Tuesday, May 15, 2012

The Weekly Item for 15.May 2012: Such a deal

So, a few years ago...

Japan's Air Self-Defense Force had this plan to replace its then-aging F-4EJ (Phantom II) kai (modified) squadrons with new fighters. Since the mainstay F-15J interceptor force was substantial enough, and there remained the anti-shipping / anti-invasion-force requirement that the purely air combat F-15J's were unsuited for, the decision was made to (1) procure a new generation-four-plus aircraft with both air combat and strike capabilities, and (2) to mostly produce it here, albeit as a co-production agreement. Those choices resulted in the F-2 aircraft, which is a very fine improvement on the American F-16 Fighting Falcon design.

It also resulted in what was, then, the most expensive fighter aircraft in the world.

Production was capped at less than 100 aircraft. The production run is over; no more ever to be built. There simply wasn't enough money with the artificial limit on defense spending here (~1% GDP), all the other things that the Ground and Naval forces needed (and in many cases still need!) and the very expensive costs of manpower in our careerist all-volunteer Defense Force.

Set aside 18 of those shiny new F-2's in a training squadron and what was left barely re-equipped three squadrons. Not exactly fulfilling the "replace the F-4's" goal, that.

Oh, and fast forwarding to last year, so much for that training squadron; in the 2011 earthquake / tsunami, the airbase at Matsushima (the F-2 training base) got wiped. Every single aircraft there wrecked; at least a dozen total writeoffs.

In those intervening years, fighter/attack aircraft technology took another leap forward. Generation five fighters are a vast capacity leap upward. The only such in service now is the American F-22 Raptor, which is a marvelous interceptor, but is expensive to build, difficult and expensive to operate, has had some serious teething problems, isn't intended for most strike missions and... absolutely positively not now not ever for export to allied nations (why being a whole 'nother discussion). The alternative, and the one Japan (and the U.K. and several other U.S. allies) signed up for, is the just-entering-production F-35. It is generation five, with some advantages over the F-22 (electronics improvements) and some serious disadvantages (less... well, a lot of less) and because of its huge planned production run, less expensive.

"Ha ha", said the Princess, and she went to wash her socks.

So much for that less expensive part.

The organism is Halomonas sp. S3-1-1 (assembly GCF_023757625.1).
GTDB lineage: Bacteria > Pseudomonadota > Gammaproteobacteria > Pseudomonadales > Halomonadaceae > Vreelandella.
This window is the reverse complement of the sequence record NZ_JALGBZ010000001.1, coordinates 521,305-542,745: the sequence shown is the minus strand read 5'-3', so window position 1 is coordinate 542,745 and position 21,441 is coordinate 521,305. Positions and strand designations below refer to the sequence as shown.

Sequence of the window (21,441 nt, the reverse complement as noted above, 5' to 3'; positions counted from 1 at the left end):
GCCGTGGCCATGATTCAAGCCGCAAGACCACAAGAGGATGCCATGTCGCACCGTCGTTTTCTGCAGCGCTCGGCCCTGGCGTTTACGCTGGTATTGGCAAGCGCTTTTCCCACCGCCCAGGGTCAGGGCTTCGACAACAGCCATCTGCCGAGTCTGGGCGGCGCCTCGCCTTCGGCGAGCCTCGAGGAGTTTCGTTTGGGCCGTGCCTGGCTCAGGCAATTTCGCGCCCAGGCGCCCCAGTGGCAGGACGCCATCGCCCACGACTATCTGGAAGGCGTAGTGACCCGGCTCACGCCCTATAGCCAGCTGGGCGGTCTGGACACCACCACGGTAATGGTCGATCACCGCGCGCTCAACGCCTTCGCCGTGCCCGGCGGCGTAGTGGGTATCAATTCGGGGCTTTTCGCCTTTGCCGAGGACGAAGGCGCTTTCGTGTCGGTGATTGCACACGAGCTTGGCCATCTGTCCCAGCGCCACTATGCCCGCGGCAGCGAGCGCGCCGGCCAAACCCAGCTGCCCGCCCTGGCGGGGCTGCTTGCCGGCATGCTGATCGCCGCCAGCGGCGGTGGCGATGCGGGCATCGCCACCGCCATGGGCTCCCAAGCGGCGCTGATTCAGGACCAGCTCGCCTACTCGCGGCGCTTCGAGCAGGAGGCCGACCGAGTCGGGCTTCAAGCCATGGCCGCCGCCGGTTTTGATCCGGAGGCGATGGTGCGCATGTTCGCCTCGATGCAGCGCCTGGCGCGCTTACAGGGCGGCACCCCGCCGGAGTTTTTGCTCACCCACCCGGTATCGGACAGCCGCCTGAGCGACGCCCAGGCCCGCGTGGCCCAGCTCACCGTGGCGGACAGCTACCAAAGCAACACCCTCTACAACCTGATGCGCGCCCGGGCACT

There's a new winner in the "most expensive" class.

We're stuck for 800 billion en (JPY; call that US$10 billion) for a planned total 42 aircraft buy.

That's all.

Two squadrons and a couple spares.

Delivery schedule, repeatedly delayed, starts with a 4 plane purchase currently budgeted...

...yes, I said four...

...slated for a test program.

Not counting the recee birds (RF-4EJ's; being replaced with some retasked F-15J's with synthetic aperture radar pods), there are ~90 F-4EJ kai's in service.

We're going to be flying the F-4EJ kai's until the damn wings fall off.


caveat: Wikipedia links, above, are for reference only. See citations there for sourcing.

site admin note: Yes, I know The Weekly Item is usually Monday; I needed to wait a day this time. Frankly, I'm just glad to be doing a few of these again.


Will said...

Glad to have these weeklies back btw.

The question I have is will those F4Js continue to do the job (as long as the wings stay put), or are they going to be so much chaff if things get hot?

L.Douglas Garrett said...

Thanks; knowing they are appreciated is a good motivation.

re: question ~ In their original role as an interceptor, they have been long outmoded... but that's the F-15J's job now. In the strike/support role, the answer depends entirely on the environment they would be operating in.

Without absolute air supremacy opening the way for them, they are likely incapable of surviving into the battlespace. If, and it would be a big *if* against Russia or the PRChinese in airspace where their numerous AW&C-directed generation four fighters are concerned, the F-15J's could take and hold supremacy, there are still some concerns:

Anti-shipping ~ likely lose a lot of pilots against any naval target with post 1980's air defenses. The stand-off range of Japanese anti-shipping missiles is really insufficient to allow launch-and-escape against a substantial, prepared surface combatant.

Anti-invasion force ~ more plausible survivablity in this role for an F-4EJkai, as they would be using the landform to reduce the possiblity of naval escorts engaging them at range. It would still be very dangerous during the strike if any meaningful short range SAM or AAA was present.

Close Air Support and Interdiction of forces on land ~ again, more plausible survivability *until* the opposing force is able to deploy modern SAM's... once a TOR-1 or equal quality system is covering the strike target, the matter becomes much, much more problematic. If the environment includes S-300 or S-400 type SAMs, then the survivability would be, in my opinion, very low.

Suppression of Air Defenses ~ see item above; pretty much impractical. The only Japanese Air Self-Defense Force aircraft really suitable to attempt such is the F-2.

Hope that helps.